The definition of keyworkers and the rules about when their children would be allocated a place in-school were changed, massively widening the number of students eligible for places. The definition of a vulnerable student was also changed to include students who don’t have a device for remote learning. This means that, because of the government’s abject failure after eight months to provide devices and internet access, over a million additional students are expected in schools compared to the first lockdown.

The consequence of this incompetence and negligence is criminal. The statistics show disadvantaged groups are disproportionately impacted by the physical harm of Covid, and due to the inability to provide devices, the government is now expecting these households to continue mixing in schools. This increases the risk of transmission in these communities compared to well-resourced, wealthier areas, where most children will be able to work from home. Covid has brutally exposed the inequality in our country, yet the government’s decisions are making the situation even worse.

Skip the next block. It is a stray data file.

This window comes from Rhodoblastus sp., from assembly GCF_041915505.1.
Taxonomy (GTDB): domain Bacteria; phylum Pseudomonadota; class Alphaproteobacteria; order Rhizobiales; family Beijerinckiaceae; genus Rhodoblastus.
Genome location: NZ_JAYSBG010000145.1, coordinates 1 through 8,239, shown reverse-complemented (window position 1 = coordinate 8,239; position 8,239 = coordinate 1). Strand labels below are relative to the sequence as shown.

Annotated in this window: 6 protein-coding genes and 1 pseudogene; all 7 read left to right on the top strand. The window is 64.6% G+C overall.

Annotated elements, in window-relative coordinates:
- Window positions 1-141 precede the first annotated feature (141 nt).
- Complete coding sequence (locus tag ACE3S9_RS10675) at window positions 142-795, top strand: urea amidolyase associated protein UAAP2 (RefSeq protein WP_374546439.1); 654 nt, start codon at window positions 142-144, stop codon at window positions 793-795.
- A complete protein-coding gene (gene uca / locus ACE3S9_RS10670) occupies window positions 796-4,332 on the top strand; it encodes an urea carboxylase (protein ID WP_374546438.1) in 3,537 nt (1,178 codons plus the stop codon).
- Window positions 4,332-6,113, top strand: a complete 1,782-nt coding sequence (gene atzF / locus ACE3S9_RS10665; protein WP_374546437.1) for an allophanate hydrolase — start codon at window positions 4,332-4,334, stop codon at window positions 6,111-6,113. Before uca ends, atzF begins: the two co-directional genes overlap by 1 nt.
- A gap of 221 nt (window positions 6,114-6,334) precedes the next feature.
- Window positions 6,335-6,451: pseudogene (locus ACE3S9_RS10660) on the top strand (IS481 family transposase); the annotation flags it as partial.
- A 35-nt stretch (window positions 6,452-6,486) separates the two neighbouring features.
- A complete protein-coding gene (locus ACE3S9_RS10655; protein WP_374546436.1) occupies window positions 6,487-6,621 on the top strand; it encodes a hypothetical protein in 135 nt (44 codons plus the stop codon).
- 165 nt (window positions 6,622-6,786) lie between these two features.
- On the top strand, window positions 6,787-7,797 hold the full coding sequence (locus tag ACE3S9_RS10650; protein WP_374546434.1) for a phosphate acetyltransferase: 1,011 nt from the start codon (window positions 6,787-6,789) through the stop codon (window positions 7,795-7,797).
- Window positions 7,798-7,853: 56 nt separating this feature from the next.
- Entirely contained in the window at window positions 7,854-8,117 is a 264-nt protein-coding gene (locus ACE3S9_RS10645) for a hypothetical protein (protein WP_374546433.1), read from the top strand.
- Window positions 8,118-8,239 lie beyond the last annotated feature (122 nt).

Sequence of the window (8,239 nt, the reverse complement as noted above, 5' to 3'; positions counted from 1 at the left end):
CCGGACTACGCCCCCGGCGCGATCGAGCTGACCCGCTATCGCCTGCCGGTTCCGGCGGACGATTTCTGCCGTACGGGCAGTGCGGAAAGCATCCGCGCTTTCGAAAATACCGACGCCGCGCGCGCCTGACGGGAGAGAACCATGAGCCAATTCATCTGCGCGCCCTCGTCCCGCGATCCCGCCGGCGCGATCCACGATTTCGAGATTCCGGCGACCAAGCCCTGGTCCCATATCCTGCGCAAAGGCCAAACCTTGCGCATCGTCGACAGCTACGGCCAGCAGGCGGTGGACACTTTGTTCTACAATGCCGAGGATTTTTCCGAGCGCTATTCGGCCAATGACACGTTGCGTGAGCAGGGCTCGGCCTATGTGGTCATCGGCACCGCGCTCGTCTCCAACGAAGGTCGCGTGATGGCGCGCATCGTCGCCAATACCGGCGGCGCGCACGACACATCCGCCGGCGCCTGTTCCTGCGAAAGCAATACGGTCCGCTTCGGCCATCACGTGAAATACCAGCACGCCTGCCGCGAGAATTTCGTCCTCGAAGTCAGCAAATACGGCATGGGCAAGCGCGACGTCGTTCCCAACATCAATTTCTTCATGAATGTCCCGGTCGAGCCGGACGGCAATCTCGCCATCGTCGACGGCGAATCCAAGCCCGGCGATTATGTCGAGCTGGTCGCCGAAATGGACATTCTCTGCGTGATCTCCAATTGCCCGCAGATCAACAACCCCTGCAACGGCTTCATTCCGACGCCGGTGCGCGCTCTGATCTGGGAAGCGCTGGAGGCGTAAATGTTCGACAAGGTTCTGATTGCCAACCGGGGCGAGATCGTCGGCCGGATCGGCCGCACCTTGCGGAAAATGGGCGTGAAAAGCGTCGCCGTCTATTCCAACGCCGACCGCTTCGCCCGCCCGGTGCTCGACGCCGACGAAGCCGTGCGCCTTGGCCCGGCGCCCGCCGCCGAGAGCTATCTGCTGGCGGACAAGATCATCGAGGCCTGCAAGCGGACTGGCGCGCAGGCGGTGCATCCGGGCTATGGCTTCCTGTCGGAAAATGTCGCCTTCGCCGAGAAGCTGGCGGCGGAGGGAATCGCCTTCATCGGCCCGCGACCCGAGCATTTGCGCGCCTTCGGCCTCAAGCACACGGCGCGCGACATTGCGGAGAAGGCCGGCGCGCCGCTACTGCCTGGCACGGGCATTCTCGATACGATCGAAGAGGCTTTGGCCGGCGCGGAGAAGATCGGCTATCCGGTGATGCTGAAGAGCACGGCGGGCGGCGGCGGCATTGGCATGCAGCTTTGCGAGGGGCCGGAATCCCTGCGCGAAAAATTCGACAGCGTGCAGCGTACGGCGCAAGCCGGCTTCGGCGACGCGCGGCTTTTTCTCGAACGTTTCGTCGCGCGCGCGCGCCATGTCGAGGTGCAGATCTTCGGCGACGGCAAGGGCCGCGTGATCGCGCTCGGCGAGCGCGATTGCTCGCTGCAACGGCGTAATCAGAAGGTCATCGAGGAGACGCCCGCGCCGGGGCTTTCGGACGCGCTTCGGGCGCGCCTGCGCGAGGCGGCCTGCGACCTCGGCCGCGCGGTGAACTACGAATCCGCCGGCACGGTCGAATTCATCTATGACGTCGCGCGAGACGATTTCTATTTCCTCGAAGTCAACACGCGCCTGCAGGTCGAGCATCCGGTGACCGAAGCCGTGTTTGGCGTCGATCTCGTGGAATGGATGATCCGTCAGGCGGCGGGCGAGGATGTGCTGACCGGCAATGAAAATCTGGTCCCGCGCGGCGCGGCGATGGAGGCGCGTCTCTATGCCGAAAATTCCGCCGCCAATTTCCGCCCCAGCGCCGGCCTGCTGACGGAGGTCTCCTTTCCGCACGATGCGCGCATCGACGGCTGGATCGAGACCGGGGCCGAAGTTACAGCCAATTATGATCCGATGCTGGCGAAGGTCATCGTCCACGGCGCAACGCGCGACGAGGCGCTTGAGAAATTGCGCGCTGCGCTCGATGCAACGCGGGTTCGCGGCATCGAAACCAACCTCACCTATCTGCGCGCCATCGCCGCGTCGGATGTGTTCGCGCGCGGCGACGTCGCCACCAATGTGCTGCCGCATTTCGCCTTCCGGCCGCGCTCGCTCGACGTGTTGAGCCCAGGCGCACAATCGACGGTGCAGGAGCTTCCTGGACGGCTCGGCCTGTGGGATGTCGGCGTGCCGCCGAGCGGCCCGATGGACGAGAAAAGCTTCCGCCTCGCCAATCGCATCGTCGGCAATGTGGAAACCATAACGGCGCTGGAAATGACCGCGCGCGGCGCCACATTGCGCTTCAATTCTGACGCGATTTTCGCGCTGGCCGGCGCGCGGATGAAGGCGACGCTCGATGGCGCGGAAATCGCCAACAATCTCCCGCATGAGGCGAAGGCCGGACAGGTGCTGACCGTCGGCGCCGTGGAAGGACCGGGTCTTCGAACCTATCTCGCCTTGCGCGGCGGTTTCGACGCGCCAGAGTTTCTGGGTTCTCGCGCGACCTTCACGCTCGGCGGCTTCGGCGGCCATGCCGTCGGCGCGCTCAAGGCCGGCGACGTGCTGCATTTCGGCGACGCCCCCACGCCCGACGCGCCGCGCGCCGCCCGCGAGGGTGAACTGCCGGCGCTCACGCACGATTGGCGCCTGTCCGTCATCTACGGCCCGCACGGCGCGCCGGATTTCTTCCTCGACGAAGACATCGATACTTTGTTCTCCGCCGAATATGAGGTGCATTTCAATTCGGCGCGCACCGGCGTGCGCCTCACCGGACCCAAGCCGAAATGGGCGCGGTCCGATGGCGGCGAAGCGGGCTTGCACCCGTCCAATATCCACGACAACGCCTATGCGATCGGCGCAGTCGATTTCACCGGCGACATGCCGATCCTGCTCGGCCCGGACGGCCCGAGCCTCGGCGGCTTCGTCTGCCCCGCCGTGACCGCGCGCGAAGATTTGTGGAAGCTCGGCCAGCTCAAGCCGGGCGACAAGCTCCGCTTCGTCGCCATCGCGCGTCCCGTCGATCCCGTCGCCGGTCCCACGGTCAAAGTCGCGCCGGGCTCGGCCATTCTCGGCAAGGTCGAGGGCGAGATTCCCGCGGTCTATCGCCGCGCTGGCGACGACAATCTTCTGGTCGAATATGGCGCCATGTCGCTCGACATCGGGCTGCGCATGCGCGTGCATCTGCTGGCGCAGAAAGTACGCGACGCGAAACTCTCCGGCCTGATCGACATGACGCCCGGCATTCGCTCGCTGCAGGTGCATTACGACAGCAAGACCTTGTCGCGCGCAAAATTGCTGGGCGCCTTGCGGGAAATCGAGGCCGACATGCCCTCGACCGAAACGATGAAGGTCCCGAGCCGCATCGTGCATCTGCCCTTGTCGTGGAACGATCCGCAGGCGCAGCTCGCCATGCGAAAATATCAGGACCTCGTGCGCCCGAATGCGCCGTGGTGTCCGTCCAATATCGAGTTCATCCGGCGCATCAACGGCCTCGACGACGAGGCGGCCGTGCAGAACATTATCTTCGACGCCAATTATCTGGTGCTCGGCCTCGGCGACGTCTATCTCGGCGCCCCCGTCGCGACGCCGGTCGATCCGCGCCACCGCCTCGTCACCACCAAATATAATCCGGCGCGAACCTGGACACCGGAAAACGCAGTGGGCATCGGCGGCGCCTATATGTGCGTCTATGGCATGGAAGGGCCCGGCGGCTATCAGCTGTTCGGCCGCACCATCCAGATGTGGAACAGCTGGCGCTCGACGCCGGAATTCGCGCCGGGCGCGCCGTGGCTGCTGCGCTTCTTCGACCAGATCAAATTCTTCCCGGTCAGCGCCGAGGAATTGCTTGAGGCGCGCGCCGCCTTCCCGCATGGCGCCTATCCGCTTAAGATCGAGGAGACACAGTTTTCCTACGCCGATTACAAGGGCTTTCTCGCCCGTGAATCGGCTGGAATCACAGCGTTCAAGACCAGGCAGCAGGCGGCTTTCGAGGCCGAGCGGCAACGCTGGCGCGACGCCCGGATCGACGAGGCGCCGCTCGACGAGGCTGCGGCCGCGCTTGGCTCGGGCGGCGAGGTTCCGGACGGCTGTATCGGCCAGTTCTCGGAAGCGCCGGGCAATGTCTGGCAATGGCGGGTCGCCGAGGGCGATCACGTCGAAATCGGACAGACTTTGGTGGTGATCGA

School leaders are being put in an impossible position as the government spews out a stream of guidance mutating with updates at a rate more rapid than any pathogen.

With considerably higher student numbers in schools, this doesn’t feel like a lockdown. Primary schools in particular, with 40-70% of pupils in school, still have crowded classrooms where social distancing is impossible, compared to having around 10% of pupils in during the first lockdown. The guidance even told schools that there was no limit to the number of students who could be in school. Transmission will continue in schools and spread into the community, as you read this. Schools will be sending out isolation notifications to parents due to new positive cases.